But gradually, everyone realises that Teresina is back alive! Mom consents that the couple may wed:

When my friends were getting married in 1957, I went to a lot of Presbyterian, Methodist, and Baptist weddings in rural North Carolina (USA). After a boring ceremony in a cold or hot church there was a reception for about 45 minutes at the church. You got a piece of cake and a plastic cup of some hideous "punch" based on a non-alcoholic fruit juice. We were too ignorant to even dream of what a real wedding party could be like. Maybe it was the same way with those dour, dolorous Danes. So Bournonville gives us, not just a series of divertissements, but a real Italian wedding party that goes on and on until nobody can dance anymore. And the couple gets a motor scooter to boot!

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This plot is as thin as India paper. But still it manages to serve as a framework for the display of local color, frustrated romance, tragedy, eroticism, heroism, reconciliation, and celebration. The Danes have preserved the Bournonville style for 175 years, and the dancing is consistently fascinating. The dancers can also act. Acts 1 and 3 are performed to a pastiche of pleasant if unremarkable ballet music that's adequate to support the dancing. The Act 2 Blue Grotto music is all new and commissioned for this production. It's terrific with eerie strings, winds, and percussion passages supporting a fantastically spooky tuba part. The SQ is fine.

But there are serious issues with the dramaturgical retelling and video content. Act 1 seems to me to be noticeably hectic. There's too much going on in too little time and space in a frantic effort to dish out as much "local color" as conceivably possible. For example, there are in Act 1 no less than 13 different shots showing what the non-dancing prostitutes are doing. I don't need to be reminded 13 times that there are prostitutes in Naples.

But the real problem, which I see and all 3 acts, is hugely excessive churning of video content. Act 1 lasts 34 and 1/2 minutes and has, I count, 483 clips. Of these clips, only 53 show the whole stage and only about 6 of the whole-stage shots last as long as 10 seconds. 342 of the 483 clips (70%) only show (1) part of the active dancers, (2) parts of dancing bodies, or (3) extreme close-ups. The average video clip lasts only 4.38 seconds! This is the fastest, most hyperactive video I've ever timed. As a checked on this, I looked through the HDVD ballet titles we have and concluded that the most fast-paced dance title I could recall was the Elite Syncopations piece by Kenneth Macmillan in which 12 different Dixieland jazz numbers are performed nonstop in about 34 minutes.  The average clip in that video lasts about 9.1 seconds. In other words, subject video is more than twice as fast as any other dance video I can think of. I also ran the numbers on the Blue Grotto Act 2. Since this dancing takes place "underwater," you might expect the pace of video cuts would be slower than in Act 1. Well, Act 2 clocks in about the same as Act 1 at 4.8 seconds per clip.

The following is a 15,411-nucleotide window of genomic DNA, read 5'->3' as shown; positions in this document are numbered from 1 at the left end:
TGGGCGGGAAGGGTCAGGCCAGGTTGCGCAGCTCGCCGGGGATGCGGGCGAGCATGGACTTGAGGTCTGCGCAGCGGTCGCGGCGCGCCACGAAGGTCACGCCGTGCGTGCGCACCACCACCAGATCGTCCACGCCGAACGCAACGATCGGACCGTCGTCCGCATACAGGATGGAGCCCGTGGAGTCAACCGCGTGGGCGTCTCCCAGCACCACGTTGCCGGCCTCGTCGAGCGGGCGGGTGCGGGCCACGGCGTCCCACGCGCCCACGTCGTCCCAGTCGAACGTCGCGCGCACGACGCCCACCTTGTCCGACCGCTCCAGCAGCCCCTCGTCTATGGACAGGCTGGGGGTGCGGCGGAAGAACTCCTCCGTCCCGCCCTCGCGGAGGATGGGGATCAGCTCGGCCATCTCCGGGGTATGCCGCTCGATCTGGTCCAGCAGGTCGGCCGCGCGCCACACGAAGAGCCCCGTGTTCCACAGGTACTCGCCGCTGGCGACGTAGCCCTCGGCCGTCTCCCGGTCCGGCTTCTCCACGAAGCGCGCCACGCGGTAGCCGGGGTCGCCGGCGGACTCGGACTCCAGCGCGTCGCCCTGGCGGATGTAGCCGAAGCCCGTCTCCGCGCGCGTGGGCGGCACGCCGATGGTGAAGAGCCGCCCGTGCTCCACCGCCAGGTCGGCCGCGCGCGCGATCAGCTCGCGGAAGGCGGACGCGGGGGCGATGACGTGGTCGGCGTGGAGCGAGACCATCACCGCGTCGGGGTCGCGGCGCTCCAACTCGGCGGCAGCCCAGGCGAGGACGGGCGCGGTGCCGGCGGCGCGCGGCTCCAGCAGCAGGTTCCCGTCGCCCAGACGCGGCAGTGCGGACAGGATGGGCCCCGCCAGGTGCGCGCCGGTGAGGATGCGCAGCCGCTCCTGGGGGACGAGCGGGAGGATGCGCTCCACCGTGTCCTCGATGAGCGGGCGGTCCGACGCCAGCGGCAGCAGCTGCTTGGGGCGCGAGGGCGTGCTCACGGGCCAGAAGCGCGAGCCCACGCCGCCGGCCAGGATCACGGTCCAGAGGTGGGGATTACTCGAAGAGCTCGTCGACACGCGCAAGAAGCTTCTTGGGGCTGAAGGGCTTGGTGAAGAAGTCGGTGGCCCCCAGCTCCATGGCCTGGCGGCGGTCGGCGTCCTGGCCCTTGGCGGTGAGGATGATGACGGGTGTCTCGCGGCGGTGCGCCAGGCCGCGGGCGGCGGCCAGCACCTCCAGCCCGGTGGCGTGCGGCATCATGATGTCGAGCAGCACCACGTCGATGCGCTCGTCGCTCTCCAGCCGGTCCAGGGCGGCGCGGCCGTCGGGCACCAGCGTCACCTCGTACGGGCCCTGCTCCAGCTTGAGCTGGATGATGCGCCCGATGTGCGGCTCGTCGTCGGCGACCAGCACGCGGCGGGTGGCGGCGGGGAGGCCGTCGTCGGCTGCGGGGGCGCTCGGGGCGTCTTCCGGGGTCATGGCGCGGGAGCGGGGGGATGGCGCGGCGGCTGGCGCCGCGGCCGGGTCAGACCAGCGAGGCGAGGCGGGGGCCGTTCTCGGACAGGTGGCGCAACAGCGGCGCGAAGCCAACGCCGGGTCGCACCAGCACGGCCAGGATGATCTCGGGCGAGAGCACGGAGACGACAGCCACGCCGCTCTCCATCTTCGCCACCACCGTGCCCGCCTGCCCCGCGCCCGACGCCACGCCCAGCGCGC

The video was the responsibility of father and son team Peter and Uffe Borgtwardt. As best I can tell from the Internet, these gents have mostly movie experience. Force-feeding of rapid video clips may be a viable movie-making technique, but it's a poor approach to making a video of a ballet. In a ballet video, the most important goal should be to present each complete dance performance statement in a single clip using long-range views, or, if necessary, moderate panning or zooming in a short range view. The dancing line normally should not be broken except for some exceptionally good reason. Rapid fire clips violate the esthetics of the arts being recorded. Another reason to avoid too many clips is to avoid overloading the brain of the spectator in the home theater. The spectator in the live theater sees the whole show a one clip! Each time the TV director allows a new clip, he requires the spectator to adjust to something new. Do this to him every 5 seconds and you risk exhausting your customer and being accused of sabotage.

End of sermon. Even with over-heated action on the boards, too many extreme close-ups, and the hyperactive TV direction, this is a reasonably enjoyable HDVD. And this is the only contemporary video of Napoli available. So the Hübbes and Borgtwardts give us a"B-" title. But, alas, they missed their chance (by doing less, not more) to produce something precious.